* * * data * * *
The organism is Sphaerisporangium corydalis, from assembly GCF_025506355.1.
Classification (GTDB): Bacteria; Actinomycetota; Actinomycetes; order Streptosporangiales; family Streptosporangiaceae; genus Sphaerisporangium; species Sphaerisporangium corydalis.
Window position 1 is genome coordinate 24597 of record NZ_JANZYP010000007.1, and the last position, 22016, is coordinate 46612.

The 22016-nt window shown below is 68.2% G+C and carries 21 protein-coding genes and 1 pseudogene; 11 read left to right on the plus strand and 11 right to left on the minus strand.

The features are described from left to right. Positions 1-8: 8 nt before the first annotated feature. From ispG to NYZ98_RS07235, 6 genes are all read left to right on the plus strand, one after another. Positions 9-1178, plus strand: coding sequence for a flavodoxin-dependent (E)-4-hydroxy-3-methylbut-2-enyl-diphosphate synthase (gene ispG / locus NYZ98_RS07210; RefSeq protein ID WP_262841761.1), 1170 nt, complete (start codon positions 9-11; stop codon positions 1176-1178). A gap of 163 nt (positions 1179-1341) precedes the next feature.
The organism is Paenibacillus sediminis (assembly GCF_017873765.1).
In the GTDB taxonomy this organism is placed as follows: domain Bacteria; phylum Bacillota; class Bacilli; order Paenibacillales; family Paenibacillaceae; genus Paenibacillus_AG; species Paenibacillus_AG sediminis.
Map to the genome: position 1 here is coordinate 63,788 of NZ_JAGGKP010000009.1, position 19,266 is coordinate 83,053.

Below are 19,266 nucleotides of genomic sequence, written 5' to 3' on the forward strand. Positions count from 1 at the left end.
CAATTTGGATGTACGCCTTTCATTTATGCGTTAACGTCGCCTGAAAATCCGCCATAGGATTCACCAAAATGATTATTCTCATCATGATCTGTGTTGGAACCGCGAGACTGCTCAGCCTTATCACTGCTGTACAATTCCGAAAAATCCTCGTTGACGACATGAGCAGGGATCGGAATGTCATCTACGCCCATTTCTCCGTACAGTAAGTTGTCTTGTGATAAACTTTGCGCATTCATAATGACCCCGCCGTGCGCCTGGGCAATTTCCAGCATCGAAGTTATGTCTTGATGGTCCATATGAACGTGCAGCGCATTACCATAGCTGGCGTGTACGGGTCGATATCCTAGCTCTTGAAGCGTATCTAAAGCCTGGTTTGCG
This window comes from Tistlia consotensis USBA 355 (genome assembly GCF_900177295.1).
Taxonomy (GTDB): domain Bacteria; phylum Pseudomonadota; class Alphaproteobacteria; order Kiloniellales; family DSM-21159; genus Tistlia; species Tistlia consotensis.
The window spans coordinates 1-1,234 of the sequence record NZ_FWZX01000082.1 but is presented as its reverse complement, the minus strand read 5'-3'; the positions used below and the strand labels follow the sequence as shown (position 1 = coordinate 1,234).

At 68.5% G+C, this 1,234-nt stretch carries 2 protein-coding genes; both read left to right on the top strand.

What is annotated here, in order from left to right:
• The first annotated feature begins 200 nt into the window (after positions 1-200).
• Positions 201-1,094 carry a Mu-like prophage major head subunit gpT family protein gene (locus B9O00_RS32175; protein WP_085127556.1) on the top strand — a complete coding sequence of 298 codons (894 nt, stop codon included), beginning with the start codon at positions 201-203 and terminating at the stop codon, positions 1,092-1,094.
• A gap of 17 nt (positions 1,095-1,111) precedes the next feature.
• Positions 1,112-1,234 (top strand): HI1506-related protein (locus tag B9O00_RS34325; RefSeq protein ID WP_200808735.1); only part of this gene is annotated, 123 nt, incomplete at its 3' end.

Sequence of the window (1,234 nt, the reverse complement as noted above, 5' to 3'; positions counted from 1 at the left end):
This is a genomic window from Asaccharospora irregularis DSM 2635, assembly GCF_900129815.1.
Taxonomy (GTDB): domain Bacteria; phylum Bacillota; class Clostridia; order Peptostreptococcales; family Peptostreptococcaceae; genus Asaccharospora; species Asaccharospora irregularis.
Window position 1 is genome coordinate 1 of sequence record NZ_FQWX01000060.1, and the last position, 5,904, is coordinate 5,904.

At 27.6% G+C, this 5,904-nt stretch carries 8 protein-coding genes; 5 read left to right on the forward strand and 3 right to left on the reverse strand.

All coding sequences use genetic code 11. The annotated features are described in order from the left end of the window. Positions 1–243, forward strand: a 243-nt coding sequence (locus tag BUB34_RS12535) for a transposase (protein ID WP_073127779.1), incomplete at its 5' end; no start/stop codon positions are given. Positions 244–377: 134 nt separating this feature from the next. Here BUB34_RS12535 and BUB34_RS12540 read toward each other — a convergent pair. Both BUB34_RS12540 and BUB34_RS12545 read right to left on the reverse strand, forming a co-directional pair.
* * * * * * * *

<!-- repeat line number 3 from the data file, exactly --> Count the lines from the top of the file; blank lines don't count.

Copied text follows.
Window position 1 is genome coordinate 24597 of record NZ_JANZYP010000007.1, and the last position, 22016, is coordinate 46612.